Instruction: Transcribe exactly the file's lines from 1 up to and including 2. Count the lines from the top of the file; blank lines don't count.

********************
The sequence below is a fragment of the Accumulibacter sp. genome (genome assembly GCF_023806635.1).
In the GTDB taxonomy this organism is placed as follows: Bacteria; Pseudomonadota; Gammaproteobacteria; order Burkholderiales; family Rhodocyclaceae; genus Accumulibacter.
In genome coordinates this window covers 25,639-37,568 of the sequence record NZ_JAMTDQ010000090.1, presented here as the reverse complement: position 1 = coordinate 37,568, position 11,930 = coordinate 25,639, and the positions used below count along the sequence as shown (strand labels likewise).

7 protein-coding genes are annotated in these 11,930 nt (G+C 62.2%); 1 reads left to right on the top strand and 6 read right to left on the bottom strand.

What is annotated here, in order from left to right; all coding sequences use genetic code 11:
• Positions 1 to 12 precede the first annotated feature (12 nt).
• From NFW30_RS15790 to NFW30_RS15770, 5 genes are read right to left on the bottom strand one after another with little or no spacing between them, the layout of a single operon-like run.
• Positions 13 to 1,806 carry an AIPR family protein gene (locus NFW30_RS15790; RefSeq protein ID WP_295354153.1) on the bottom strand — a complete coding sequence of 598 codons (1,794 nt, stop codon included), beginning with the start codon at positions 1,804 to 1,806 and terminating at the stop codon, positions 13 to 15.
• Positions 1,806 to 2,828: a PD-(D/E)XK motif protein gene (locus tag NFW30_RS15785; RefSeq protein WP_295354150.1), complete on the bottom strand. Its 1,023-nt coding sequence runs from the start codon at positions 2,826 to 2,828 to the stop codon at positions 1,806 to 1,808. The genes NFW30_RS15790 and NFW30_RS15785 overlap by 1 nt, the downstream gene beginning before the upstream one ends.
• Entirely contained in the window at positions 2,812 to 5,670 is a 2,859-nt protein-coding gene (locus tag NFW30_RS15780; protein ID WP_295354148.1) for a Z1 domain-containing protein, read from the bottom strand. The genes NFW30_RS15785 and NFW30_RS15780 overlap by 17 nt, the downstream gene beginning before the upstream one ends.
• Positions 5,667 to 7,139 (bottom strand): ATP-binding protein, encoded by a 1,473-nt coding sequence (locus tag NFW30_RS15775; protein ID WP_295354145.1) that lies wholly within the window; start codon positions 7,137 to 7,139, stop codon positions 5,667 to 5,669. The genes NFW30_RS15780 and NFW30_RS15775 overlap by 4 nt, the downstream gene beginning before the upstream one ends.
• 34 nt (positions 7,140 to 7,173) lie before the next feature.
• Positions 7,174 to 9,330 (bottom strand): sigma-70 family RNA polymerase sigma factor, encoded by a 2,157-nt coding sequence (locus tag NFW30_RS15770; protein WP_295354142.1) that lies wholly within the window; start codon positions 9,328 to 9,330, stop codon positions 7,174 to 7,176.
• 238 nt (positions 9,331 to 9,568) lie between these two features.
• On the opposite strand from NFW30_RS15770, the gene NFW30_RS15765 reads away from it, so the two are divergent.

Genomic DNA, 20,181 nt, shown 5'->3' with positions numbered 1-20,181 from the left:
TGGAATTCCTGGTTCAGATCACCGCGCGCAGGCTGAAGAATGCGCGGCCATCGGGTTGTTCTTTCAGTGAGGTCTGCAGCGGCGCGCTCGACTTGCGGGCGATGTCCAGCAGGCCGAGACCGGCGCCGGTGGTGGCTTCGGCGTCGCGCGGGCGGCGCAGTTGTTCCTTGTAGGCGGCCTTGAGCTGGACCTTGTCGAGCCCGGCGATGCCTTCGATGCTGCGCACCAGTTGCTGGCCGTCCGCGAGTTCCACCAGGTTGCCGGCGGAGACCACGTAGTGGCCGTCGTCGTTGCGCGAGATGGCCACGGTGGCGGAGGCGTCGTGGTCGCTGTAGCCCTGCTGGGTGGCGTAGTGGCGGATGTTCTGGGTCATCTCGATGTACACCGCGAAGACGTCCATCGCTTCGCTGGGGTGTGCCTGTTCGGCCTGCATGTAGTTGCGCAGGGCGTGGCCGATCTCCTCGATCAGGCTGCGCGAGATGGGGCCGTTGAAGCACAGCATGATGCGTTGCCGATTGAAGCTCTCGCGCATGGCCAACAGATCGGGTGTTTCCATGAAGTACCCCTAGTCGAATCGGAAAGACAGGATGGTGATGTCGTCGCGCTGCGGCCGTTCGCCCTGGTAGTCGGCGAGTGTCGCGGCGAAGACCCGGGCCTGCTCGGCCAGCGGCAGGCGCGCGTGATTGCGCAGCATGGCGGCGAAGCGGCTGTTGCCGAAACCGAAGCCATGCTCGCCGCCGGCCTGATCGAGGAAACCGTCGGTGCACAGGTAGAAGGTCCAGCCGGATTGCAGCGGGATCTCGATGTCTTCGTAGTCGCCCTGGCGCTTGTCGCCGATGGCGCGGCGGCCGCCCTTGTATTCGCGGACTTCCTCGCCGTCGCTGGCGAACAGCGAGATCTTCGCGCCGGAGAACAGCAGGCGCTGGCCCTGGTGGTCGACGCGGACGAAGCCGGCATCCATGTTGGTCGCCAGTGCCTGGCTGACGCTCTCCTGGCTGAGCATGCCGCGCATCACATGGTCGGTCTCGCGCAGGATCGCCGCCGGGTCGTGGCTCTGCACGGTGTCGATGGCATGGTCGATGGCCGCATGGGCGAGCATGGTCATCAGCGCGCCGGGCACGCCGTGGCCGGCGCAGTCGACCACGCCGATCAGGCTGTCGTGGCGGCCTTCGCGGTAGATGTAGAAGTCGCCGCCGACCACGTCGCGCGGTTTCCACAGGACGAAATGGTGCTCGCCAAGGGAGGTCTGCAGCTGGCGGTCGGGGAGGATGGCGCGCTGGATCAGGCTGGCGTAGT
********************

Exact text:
The sequence below is a fragment of the Accumulibacter sp. genome (genome assembly GCF_023806635.1).
In the GTDB taxonomy this organism is placed as follows: Bacteria; Pseudomonadota; Gammaproteobacteria; order Burkholderiales; family Rhodocyclaceae; genus Accumulibacter.